A picture taken with a mobile phone early on May 24, 2014 shows Al-Qaeda militants posing with the Al-Qaeda flag in front of a museum in Seiyun, second Yemeni city of Hadramawt province
A picture taken with a mobile phone early on May 24, 2014 shows Al-Qaeda militants posing with the Al-Qaeda flag in front of a museum in Seiyun, second Yemeni city of Hadramawt province © - AFP/File
A picture taken with a mobile phone early on May 24, 2014 shows Al-Qaeda militants posing with the Al-Qaeda flag in front of a museum in Seiyun, second Yemeni city of Hadramawt province
AFP
Last updated: October 18, 2014

Yemen's Al-Qaeda urges worldwide Muslim support of IS

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Al-Qaeda's Yemen-based franchise on Friday urged Muslims worldwide to support Islamic State group jihadists in Syria and Iraq in the face of attacks by a US-led military coalition.

Al-Qaeda in the Arabian Peninsula, classified by the United States as the network's deadliest franchise, "prohibits taking part in the fight against" IS, which controls swathes of both Iraq and Syria, AQAP said in a statement posted on jihadist forums.

"We urge all mujahedeen (Muslim fighters) to set aside their differences and inter-factional fighting and move instead against the crusade targeting all" jihadists, it added.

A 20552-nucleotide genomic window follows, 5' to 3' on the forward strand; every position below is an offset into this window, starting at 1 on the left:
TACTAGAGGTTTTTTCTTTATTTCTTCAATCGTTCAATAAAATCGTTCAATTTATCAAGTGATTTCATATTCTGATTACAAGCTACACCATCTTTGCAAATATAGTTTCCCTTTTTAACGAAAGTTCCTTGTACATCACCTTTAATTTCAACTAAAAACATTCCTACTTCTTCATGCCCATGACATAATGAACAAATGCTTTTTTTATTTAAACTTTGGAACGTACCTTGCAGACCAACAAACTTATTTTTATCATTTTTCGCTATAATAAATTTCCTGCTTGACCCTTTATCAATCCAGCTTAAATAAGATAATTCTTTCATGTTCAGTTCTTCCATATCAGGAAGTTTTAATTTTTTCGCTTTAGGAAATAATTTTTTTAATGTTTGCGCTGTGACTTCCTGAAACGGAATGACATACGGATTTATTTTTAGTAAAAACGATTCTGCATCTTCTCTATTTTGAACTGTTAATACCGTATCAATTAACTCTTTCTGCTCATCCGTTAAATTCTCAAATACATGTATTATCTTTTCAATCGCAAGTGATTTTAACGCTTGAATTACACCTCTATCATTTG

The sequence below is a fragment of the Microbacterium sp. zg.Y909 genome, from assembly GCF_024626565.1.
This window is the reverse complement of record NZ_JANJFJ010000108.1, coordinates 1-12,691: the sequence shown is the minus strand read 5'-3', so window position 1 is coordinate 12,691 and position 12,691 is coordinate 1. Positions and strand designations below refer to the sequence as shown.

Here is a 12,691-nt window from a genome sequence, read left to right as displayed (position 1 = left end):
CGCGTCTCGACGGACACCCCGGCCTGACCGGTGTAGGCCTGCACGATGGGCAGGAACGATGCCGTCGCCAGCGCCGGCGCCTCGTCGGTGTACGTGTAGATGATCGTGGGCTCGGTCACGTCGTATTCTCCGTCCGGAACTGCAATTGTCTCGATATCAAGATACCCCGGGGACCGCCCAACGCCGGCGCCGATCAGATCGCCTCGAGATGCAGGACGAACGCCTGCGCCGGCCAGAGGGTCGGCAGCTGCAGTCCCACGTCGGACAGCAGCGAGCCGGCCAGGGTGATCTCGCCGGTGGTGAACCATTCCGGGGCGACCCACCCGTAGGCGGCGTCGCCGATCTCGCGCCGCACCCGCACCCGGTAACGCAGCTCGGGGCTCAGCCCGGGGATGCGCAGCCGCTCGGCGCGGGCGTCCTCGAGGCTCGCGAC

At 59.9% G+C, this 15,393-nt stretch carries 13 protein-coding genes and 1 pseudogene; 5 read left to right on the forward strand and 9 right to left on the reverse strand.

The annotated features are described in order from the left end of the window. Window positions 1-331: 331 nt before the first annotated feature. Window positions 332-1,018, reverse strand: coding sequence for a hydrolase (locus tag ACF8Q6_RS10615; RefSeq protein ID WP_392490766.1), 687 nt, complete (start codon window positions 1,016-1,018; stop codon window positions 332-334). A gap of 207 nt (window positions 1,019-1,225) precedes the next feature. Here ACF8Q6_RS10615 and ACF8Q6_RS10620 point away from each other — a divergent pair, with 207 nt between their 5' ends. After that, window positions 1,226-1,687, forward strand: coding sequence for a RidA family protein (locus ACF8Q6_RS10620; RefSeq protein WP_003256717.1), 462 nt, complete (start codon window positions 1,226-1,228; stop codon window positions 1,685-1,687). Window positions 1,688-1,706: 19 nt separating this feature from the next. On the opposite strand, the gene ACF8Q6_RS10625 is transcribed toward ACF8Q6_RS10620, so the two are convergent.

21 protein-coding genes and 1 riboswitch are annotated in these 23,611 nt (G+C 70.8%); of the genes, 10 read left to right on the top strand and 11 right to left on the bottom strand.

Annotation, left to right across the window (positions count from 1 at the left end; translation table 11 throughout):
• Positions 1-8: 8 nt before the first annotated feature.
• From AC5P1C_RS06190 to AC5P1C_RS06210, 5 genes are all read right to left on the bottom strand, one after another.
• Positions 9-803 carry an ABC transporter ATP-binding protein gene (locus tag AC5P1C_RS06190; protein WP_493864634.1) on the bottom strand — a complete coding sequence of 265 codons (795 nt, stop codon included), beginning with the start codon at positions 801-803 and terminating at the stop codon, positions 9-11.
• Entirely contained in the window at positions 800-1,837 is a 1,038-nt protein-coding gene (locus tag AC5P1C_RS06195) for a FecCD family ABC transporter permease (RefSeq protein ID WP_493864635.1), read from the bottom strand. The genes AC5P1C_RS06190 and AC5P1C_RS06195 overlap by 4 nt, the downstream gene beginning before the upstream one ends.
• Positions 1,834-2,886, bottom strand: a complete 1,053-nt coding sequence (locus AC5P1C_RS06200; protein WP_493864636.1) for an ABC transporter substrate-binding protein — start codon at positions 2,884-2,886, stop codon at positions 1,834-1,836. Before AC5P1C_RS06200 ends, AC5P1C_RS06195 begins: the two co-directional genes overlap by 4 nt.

"We also urge all Muslims to back their brethren, with their souls, money and tongues, against the crusaders."

AQAP urged "whoever can weaken the Americans to weaken them militarily, economically, and media-wise."

"This is a campaign against Islam" that has brought together "crusaders (Christians), majus (a pejorative term for Iranians), and traitor apostate leaders," it said.

Warplanes from five Arab states -- Bahrain, Qatar, Saudi Arabia, the United Arab Emirates, and Jordan -- have since last month taken part in US-led air strikes on IS targets in Syria.

The coalition now includes, on paper, about 60 countries.

"The global coalition has carried out a ferocious campaign against mujahedeen in Iraq and Syria, especially against our Islamic State brothers, which they bombed and killed," said AQAP.

"When the enemies found the airstrikes to be useless... they are now speaking of a ground offensive," the group said.

Despite its own break with IS, Al-Qaeda's Syrian franchise, Al-Nusra Front, has said the air strikes constitute a "war against Islam" and threatened to attack the worldwide interests of participating nations.

Washington on Tuesday slapped $45 million (35 million euros) in rewards on the heads of AQAP leaders.

AQAP and its north African affiliate Al-Qaeda in the Islamic Maghreb (AQIM) had issued an unprecedented joint statement on September 16 urging their "brothers" in Iraq and Syria to "stop killing each other and unite against the American campaign and its evil coalition that threatens us all".

AQAP was born out of a 2009 merger of its franchises in Osama bin Laden's native Saudi Arabia and ancestral homeland Yemen.

It has been linked to a string of attempted attacks on the United States in the past, including a botched bid to blow up a Detroit-bound airliner on Christmas Day 2009.

It has also been a major target of the US "war on terror", sustaining repeated deadly drone strikes on its leadership since 2002, surpassed only by those on Afghanistan and Pakistan.

AQIM, which has desert bases in northern Mali, has carried out attacks and abductions of Westerners in the sub-Saharan Sahel region, as well as claiming attacks in Tunisia.

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